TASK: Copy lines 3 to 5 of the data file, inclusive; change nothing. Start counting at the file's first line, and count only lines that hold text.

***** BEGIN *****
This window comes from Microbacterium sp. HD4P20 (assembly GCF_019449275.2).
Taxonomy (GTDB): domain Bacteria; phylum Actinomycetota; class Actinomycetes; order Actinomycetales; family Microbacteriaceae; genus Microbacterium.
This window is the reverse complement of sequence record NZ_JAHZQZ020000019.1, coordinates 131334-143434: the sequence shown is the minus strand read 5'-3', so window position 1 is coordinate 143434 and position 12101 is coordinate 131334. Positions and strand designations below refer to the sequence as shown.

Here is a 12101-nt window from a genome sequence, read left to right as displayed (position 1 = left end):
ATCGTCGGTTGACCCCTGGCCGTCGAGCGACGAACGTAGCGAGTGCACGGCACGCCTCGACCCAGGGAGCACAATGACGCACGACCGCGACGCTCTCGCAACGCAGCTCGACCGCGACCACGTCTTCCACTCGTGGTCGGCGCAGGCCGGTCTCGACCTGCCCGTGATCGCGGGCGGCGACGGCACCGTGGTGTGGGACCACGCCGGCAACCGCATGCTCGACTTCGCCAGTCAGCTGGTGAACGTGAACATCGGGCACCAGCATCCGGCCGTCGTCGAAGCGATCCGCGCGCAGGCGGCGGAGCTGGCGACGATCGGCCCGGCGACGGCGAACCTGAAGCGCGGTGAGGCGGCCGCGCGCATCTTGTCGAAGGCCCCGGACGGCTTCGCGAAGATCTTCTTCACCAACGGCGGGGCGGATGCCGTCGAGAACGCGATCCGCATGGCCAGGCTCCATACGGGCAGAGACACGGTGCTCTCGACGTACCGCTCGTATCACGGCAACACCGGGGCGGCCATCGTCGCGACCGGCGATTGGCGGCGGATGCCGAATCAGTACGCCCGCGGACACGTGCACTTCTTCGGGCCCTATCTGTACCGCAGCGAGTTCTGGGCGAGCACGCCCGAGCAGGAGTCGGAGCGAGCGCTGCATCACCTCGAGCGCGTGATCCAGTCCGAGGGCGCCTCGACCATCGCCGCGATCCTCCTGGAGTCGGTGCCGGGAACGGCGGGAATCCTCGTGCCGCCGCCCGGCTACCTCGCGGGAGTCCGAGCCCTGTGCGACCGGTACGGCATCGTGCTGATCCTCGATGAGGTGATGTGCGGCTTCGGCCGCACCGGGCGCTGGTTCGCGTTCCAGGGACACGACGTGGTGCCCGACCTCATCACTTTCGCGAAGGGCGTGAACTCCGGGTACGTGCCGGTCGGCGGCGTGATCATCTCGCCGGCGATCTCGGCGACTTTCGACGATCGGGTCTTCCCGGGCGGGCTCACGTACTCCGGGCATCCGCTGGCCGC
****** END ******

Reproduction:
This window is the reverse complement of sequence record NZ_JAHZQZ020000019.1, coordinates 131334-143434: the sequence shown is the minus strand read 5'-3', so window position 1 is coordinate 143434 and position 12101 is coordinate 131334. Positions and strand designations below refer to the sequence as shown.

Here is a 12101-nt window from a genome sequence, read left to right as displayed (position 1 = left end):
ATCGTCGGTTGACCCCTGGCCGTCGAGCGACGAACGTAGCGAGTGCACGGCACGCCTCGACCCAGGGAGCACAATGACGCACGACCGCGACGCTCTCGCAACGCAGCTCGACCGCGACCACGTCTTCCACTCGTGGTCGGCGCAGGCCGGTCTCGACCTGCCCGTGATCGCGGGCGGCGACGGCACCGTGGTGTGGGACCACGCCGGCAACCGCATGCTCGACTTCGCCAGTCAGCTGGTGAACGTGAACATCGGGCACCAGCATCCGGCCGTCGTCGAAGCGATCCGCGCGCAGGCGGCGGAGCTGGCGACGATCGGCCCGGCGACGGCGAACCTGAAGCGCGGTGAGGCGGCCGCGCGCATCTTGTCGAAGGCCCCGGACGGCTTCGCGAAGATCTTCTTCACCAACGGCGGGGCGGATGCCGTCGAGAACGCGATCCGCATGGCCAGGCTCCATACGGGCAGAGACACGGTGCTCTCGACGTACCGCTCGTATCACGGCAACACCGGGGCGGCCATCGTCGCGACCGGCGATTGGCGGCGGATGCCGAATCAGTACGCCCGCGGACACGTGCACTTCTTCGGGCCCTATCTGTACCGCAGCGAGTTCTGGGCGAGCACGCCCGAGCAGGAGTCGGAGCGAGCGCTGCATCACCTCGAGCGCGTGATCCAGTCCGAGGGCGCCTCGACCATCGCCGCGATCCTCCTGGAGTCGGTGCCGGGAACGGCGGGAATCCTCGTGCCGCCGCCCGGCTACCTCGCGGGAGTCCGAGCCCTGTGCGACCGGTACGGCATCGTGCTGATCCTCGATGAGGTGATGTGCGGCTTCGGCCGCACCGGGCGCTGGTTCGCGTTCCAGGGACACGACGTGGTGCCCGACCTCATCACTTTCGCGAAGGGCGTGAACTCCGGGTACGTGCCGGTCGGCGGCGTGATCATCTCGCCGGCGATCTCGGCGACTTTCGACGATCGGGTCTTCCCGGGCGGGCTCACGTACTCCGGGCATCCGCTGGCCGC